Angie Spoto knows Charles. Who is Charles? Where is Charles? These letters have no postage stamps, but take us across the times we have not known and will not, either.

Anthony Colclough is shaking language and I don’t think you should feel comfortable about it. It is the way that Siegfried Kracauer talks about photography in “The Mass Ornament”. Do not worry, however much it may insist it is “really nothing more than verb upon verb mounted rudely atop another one”, I promise it is more.

Camonghne Felix’s “To Whom This May Concern” is addressed to you and it does concern me. Where the body ends and the buildings begin is blurred. I want to point to this poem’s nervousness of “cultivation” and how our bodies are embedded. Doesn’t it make you question the streets outside?

These fragile enterprises we convince ourselves are an okay reality are all over Christopher Citro’s poems: “he said it was a magic mountain and that’s the main thing.” You know you’ve done the same. Remember the blanket fort?

I have nothing but love for the letters to cities that Cristin O’Keefe Aptowicz presents in this issue. I don’t know West Philly, but my new friend does and he said this is all true. And the others? This isn’t my Austin, but the poem builds a different Texan oasis that goes to show how a city is never singular. And Brooklyn? Well, “your small dogs are hella / arrogant.”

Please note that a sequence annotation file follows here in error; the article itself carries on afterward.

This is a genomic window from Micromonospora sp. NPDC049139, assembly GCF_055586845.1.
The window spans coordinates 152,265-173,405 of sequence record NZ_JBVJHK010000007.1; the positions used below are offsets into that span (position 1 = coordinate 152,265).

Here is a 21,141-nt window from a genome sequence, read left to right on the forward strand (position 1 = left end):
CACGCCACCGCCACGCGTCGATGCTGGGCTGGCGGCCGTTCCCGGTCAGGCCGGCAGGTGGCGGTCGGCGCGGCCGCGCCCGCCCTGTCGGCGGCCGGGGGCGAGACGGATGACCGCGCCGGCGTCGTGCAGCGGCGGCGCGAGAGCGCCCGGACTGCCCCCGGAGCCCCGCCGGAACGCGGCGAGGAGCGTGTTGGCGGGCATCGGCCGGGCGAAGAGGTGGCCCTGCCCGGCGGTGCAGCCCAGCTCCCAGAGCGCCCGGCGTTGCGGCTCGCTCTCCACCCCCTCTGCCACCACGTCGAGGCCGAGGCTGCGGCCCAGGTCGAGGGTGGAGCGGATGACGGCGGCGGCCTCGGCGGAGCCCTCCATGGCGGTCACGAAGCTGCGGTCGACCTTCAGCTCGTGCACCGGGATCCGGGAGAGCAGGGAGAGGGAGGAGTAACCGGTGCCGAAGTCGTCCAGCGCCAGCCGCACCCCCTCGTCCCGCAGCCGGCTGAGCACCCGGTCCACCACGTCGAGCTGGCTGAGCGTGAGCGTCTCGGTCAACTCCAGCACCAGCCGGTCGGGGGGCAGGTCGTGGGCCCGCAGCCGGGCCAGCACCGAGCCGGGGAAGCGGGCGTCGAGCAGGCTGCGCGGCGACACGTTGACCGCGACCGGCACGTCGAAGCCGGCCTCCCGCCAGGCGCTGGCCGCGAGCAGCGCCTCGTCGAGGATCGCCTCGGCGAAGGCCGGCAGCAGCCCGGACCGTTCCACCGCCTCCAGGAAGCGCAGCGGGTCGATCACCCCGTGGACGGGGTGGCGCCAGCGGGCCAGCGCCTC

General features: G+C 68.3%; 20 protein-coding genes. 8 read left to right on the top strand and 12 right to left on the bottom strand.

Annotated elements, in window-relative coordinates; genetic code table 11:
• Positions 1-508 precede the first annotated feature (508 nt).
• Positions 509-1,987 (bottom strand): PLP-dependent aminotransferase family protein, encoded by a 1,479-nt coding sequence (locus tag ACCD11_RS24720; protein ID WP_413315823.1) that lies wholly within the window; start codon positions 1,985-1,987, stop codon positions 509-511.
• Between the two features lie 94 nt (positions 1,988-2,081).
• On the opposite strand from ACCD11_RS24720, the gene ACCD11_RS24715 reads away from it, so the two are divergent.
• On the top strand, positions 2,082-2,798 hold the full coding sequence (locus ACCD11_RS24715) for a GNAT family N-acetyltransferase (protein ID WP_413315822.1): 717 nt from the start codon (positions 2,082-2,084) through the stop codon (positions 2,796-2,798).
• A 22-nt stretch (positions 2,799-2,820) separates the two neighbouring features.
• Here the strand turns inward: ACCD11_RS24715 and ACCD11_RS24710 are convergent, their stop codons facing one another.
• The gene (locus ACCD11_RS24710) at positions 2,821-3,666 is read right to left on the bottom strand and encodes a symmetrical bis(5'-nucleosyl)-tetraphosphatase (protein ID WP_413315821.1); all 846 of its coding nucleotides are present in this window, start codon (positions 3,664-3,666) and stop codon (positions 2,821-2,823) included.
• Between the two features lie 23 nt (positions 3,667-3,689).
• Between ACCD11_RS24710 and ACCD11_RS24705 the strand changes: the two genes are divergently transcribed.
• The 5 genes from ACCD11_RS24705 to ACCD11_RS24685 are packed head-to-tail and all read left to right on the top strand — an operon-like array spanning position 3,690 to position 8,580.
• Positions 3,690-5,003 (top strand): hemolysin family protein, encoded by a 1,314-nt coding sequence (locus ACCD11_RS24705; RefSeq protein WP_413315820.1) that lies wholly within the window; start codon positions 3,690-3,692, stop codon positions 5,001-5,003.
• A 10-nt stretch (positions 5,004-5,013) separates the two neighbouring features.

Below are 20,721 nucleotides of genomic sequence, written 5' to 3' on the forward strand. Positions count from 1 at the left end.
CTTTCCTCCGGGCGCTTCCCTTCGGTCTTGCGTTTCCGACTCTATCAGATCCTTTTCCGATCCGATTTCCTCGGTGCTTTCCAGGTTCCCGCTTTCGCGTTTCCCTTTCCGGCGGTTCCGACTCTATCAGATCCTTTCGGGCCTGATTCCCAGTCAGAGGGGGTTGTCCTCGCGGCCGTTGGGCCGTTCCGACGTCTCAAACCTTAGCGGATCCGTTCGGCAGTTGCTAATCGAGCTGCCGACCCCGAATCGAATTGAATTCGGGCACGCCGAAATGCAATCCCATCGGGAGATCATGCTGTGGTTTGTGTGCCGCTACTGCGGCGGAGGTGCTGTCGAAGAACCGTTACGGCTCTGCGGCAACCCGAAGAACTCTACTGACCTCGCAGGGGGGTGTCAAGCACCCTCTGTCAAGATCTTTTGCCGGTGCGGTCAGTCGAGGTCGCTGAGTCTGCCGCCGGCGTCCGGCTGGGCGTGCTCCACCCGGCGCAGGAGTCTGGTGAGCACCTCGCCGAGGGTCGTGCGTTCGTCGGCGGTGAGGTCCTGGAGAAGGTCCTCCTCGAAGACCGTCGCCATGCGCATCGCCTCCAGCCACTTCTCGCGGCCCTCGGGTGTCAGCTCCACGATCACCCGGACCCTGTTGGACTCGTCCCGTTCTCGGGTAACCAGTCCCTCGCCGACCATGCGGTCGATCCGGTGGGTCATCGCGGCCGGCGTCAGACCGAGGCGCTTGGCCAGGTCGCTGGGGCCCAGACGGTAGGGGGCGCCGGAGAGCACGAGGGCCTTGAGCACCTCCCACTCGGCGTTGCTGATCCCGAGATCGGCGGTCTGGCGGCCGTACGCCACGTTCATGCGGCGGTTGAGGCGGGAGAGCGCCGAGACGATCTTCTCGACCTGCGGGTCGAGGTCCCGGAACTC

Oh, Daniel Romo. Your jokes are awful. Your snowstorms do not mean Christmas, your confessions are at least as true as Jessica Biel’s ass. Your history attempts to be this true. I am sorry that I am talking directly to Daniel, but I really want him to know how much I like his poems.

We might not ever know where we are in Elizabeth Ellen’s story, but revel in the symbolism nonetheless. I mean, I like that sentence—you’ll read it. The cinematic here might be called ‘non-cinematic’, but what you have is one large screen.

Gregg Williard is putting the unexpected back into our city. Maybe it’s London, but there is definitely an ape. It may also be us. I want to bring this question to everyone, “And there’s history and there’s history!